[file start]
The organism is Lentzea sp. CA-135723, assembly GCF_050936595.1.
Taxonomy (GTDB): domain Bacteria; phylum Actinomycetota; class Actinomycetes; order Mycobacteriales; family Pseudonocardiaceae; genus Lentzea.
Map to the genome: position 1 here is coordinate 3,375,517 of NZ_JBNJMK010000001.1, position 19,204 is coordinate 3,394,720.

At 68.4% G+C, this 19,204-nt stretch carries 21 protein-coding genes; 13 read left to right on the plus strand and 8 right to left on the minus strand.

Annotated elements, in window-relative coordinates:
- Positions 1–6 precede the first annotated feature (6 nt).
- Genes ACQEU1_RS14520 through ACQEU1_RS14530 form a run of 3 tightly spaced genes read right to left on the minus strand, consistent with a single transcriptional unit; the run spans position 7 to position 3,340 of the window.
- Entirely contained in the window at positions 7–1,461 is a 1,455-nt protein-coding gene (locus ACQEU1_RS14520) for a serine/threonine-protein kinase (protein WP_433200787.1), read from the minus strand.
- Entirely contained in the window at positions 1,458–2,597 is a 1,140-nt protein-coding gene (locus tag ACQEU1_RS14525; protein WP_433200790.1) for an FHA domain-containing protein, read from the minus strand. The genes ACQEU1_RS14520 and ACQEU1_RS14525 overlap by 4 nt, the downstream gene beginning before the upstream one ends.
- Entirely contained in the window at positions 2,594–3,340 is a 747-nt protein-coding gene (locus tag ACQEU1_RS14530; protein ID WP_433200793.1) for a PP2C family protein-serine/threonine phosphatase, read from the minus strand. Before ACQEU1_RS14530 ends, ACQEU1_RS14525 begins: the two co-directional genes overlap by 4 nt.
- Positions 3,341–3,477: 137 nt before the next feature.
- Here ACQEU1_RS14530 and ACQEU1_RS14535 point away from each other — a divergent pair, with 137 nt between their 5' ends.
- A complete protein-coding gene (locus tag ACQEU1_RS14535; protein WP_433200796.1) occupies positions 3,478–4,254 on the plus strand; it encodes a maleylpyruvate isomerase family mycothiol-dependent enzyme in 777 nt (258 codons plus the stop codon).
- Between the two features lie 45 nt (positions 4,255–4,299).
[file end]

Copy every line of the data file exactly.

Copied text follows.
The organism is Lentzea sp. CA-135723, assembly GCF_050936595.1.
Taxonomy (GTDB): domain Bacteria; phylum Actinomycetota; class Actinomycetes; order Mycobacteriales; family Pseudonocardiaceae; genus Lentzea.
Map to the genome: position 1 here is coordinate 3,375,517 of NZ_JBNJMK010000001.1, position 19,204 is coordinate 3,394,720.

At 68.4% G+C, this 19,204-nt stretch carries 21 protein-coding genes; 13 read left to right on the plus strand and 8 right to left on the minus strand.

Annotated elements, in window-relative coordinates:
- Positions 1–6 precede the first annotated feature (6 nt).
- Genes ACQEU1_RS14520 through ACQEU1_RS14530 form a run of 3 tightly spaced genes read right to left on the minus strand, consistent with a single transcriptional unit; the run spans position 7 to position 3,340 of the window.
- Entirely contained in the window at positions 7–1,461 is a 1,455-nt protein-coding gene (locus ACQEU1_RS14520) for a serine/threonine-protein kinase (protein WP_433200787.1), read from the minus strand.
- Entirely contained in the window at positions 1,458–2,597 is a 1,140-nt protein-coding gene (locus tag ACQEU1_RS14525; protein WP_433200790.1) for an FHA domain-containing protein, read from the minus strand. The genes ACQEU1_RS14520 and ACQEU1_RS14525 overlap by 4 nt, the downstream gene beginning before the upstream one ends.
- Entirely contained in the window at positions 2,594–3,340 is a 747-nt protein-coding gene (locus tag ACQEU1_RS14530; protein ID WP_433200793.1) for a PP2C family protein-serine/threonine phosphatase, read from the minus strand. Before ACQEU1_RS14530 ends, ACQEU1_RS14525 begins: the two co-directional genes overlap by 4 nt.
- Positions 3,341–3,477: 137 nt before the next feature.
- Here ACQEU1_RS14530 and ACQEU1_RS14535 point away from each other — a divergent pair, with 137 nt between their 5' ends.
- A complete protein-coding gene (locus tag ACQEU1_RS14535; protein WP_433200796.1) occupies positions 3,478–4,254 on the plus strand; it encodes a maleylpyruvate isomerase family mycothiol-dependent enzyme in 777 nt (258 codons plus the stop codon).
- Between the two features lie 45 nt (positions 4,255–4,299).